vital role in ensuring transparency and accountability in governance
By Bong Fabe
Posted 25 August 2010
Regional Director Loreto Bhagwani. Photo:
CAGAYAN DE ORO CITY — To
ensure accountability and transparency in all local government
units, civil society organizations (CSOs) must get involved in
governance, according to the regional director of the Department of
Interior and Local Government in Northern Mindanao (DILG-10).
“The wish of the Secretary
(Jesse Robredo), in line with the vision of the President, is
transparency and accountability in governance (TAG). But this cannot
be done by us (in government) alone. This can be done with the
involvement of others in the civil society organizations,”
stressed Dir. Loreto Bhagwani.
CSOs are stakeholders who
play a very big role in ensuring that President Noynoy Aquino
deliver his campaign promise of ensuring change in government,
Bhagwani told participants to the recent Budget Tracking For
Transparent, Accountable Governance in Mindanao (BTTAG) Project
Orientation and CSO Training Workshop held at the International
Center for Peace (IC Peace) in Mindanao of the Balay Mindanaw
Foundation, Inc. (BMFI).
organizations], POs [people’s organizations], etc., together with
the corresponding [government] agencies, in the process must work
together for a better society that caters to the needs of the
community pursuant to Section 16 of the Local Government Code, which
is the Delivery of Basic Services,” he said.
Bhagwani said that while it
is incumbent upon those who rule to deliver basic services to the
governed, the “bigger bulk of the responsibility is with the civil
society, with the community where these things are happening.”
He said that according to the
Local Government Code, at least 25 percent of the members of various
local government councils must come from the CSOs (NGOs, POs, etc.)
and “this must now be reflected in the actual presence of these
people, not just in figures.”
Abanil, provincial planning and development officer of Misamis
Oriental. Photo: Bong Fabe
According to Bhagwani, the
BTTAG training workshop will help those in the CSOs learn how to
track down budgetary allocation and spending of local governments.
He said this is very
important because according to the law, no local government must
spend money without the authority from the Sanggunian.
“But some people spend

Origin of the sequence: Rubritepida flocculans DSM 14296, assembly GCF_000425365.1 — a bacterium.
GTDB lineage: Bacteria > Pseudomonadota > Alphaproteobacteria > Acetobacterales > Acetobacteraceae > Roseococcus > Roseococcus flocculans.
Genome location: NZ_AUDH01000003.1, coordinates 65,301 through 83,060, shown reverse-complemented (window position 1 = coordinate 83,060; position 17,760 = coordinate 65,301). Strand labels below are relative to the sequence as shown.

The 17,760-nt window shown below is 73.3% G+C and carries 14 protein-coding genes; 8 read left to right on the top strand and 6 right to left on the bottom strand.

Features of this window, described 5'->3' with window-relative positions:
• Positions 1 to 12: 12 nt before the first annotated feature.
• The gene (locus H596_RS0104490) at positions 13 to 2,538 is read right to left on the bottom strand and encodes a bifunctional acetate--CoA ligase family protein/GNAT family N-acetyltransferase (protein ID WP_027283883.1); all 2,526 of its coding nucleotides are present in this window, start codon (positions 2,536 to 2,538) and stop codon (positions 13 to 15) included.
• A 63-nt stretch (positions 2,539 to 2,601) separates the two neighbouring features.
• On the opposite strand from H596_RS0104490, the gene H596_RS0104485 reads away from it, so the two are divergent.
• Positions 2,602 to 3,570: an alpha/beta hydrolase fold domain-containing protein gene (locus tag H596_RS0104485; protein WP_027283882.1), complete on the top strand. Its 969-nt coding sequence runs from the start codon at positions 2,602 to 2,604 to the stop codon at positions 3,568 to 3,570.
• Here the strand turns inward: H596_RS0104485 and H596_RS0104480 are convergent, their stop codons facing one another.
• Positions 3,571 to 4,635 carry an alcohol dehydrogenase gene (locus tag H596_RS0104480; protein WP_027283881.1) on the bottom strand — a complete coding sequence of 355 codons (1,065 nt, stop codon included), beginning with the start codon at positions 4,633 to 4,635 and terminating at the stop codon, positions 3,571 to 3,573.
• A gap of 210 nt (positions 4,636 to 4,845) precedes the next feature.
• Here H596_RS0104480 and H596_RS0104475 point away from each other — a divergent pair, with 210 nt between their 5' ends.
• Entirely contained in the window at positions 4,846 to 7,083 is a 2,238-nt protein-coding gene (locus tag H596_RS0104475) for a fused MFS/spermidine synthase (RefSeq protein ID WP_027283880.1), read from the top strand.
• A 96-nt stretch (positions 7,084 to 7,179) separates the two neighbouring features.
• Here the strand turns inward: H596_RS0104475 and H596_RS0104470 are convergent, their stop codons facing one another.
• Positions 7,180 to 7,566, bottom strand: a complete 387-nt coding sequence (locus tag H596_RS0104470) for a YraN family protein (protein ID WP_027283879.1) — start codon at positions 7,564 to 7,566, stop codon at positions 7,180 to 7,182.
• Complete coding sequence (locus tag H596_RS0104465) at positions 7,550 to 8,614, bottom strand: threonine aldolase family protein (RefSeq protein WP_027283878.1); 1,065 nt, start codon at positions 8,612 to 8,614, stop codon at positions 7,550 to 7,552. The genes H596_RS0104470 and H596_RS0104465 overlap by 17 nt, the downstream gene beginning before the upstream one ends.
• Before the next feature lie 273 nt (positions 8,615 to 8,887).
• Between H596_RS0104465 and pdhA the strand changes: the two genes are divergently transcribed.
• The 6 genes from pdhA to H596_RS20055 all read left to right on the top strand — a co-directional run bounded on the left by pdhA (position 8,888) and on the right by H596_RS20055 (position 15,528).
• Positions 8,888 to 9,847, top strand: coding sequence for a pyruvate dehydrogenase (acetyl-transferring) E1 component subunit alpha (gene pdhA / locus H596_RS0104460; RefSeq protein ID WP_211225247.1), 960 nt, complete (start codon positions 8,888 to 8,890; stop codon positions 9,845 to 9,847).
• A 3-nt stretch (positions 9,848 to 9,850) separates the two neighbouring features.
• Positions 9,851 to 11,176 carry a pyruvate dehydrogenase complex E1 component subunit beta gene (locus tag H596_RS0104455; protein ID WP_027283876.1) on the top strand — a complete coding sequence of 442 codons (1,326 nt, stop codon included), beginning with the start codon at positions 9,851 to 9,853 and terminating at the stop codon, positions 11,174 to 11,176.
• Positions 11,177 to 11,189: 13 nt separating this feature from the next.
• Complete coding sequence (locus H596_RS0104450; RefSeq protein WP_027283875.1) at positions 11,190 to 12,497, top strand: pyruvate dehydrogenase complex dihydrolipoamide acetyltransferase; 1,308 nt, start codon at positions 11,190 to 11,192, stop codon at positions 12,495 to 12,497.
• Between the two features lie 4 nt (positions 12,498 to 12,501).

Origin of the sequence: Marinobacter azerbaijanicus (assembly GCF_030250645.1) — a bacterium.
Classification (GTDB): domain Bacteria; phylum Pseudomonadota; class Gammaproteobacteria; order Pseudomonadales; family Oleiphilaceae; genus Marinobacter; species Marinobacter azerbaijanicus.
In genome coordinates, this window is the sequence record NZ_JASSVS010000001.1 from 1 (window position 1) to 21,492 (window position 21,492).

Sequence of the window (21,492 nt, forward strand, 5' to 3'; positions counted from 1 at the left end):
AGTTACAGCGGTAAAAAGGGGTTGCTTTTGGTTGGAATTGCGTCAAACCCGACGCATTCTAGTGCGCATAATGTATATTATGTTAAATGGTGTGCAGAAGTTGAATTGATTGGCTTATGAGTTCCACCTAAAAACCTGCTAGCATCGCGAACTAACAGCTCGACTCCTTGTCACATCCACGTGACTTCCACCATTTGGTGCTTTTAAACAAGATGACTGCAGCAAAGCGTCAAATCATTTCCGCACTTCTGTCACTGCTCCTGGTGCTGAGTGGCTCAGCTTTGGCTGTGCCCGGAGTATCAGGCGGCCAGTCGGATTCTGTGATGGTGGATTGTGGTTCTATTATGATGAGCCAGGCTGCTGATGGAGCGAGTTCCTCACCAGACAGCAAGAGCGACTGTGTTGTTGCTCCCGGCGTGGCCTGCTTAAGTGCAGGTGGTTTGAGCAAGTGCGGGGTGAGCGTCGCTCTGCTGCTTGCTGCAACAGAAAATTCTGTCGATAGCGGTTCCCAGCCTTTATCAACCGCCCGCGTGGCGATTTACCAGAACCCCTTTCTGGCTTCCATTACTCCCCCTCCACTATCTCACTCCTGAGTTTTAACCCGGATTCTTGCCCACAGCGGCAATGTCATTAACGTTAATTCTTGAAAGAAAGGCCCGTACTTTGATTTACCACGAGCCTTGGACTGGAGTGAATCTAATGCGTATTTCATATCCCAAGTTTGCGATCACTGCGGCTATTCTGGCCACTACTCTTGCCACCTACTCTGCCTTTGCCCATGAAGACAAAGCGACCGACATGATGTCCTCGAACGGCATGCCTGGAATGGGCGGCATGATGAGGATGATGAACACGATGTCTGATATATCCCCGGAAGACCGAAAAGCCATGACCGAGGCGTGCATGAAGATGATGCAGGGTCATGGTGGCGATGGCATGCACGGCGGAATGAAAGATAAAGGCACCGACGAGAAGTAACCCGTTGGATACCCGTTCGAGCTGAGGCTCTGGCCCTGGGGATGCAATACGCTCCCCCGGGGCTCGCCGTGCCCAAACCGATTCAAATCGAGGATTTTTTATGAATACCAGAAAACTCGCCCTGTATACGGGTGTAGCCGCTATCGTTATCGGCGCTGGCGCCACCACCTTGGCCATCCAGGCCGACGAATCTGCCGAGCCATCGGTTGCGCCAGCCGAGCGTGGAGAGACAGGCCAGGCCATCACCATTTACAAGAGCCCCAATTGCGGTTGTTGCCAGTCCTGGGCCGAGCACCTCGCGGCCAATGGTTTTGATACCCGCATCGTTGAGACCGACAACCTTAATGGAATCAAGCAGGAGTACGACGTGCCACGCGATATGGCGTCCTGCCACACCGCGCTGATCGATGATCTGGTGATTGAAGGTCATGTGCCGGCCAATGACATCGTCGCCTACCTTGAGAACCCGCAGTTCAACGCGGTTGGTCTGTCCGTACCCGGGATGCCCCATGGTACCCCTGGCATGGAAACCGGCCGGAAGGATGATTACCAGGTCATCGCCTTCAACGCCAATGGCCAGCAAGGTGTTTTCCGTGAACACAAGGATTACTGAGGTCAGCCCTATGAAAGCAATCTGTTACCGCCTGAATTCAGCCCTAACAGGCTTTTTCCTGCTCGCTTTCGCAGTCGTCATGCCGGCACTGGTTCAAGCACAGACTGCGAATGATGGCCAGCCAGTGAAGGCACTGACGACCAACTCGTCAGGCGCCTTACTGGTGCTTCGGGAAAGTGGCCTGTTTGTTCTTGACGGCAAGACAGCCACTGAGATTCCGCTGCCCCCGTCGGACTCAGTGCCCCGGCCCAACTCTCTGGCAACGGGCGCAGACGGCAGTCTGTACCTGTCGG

without authority. Now is the time for them to be held accountable
for all these spending,” he stressed.
The BTTAG training-workshop,
according to Cynthia Abanil, provincial planning and development
officer of Misamis Oriental, “brings in the participation of CSOs
in governance. This is a long journey and we are taking a small step
with this workshop towards our goal even if we don’t see
significant changes during our lifetime.”
“The link between planning
and budgeting to expenditure management and back again to planning
should really be operationalized. The pressure should come from the
civil society,” she stressed.
Abanil, who represented
Misamis Oriental Gov. Oscar Moreno in the training-workshop, said
that it is the dream of every Filipino for the leaders in government
to be examples of good governance.
“Good governance will not
happen even though those governing are doing their job if those who
are governed are not doing their job as well. Civil society
organizations play a very important role in good governance,” she
Bhagwani said that budget
tracking is “one of the very pronounced platform of the new
administration, which is also very well supported by the Department
of Interior and Local Government.”
He said that laws instituting
transparency in all government transactions have long been passed,
but it is very unfortunate that only very few local government chief
executives and officers implement them and only very few people from
the civil society care for their implementation.
“It’s in the [Local
Government] Code that the income and expenses of local governments
must be posted in a conspicuous part of the city, provincial and
municipal halls. It is there but it’s not being done. It is not
being complied with,” he said.
project manager Paul Richard A. Paraguya. Photo:
According to RA 9485
(Anti-Red Tape Law), all LGUs, as part of their transparency
program, “must establish, must publish in very conspicuous places
in the respective LGUs a system where a transacting public can do
and go without need of a fixer.”
“Dapat naay graph or
diagram or chart nga magtudlo sa mga tao unsay dapat himoon ug where
to go kung mo-transact sa gobyerno [There must be a
graph or diagram or chart that will direct people what they need to
do and where to go when transacting business with government]. These
are required under that law,” he said.
Bhagwani, however, said that
this particular law is 97 percent complied with in LGUs in Region X.
He also narrated that during
their meeting in Manila on July 16, Secretary Robredo “told us to
ensure that LGUs and government agencies partner with NGAs
[non-government agencies] and NGOs to strengthen transparency and
accountability and stakeholdership.”
Paul Richard A. Paraguya,
BTTAG project manager, said the project, which is being done in
partnership with BMFI, The Asia Foundation and USAID, is “not a
“We are not here to watch
the LGUs. We are here for a journey—to improve transparency and
accountability and institute policy advocacy,” he said.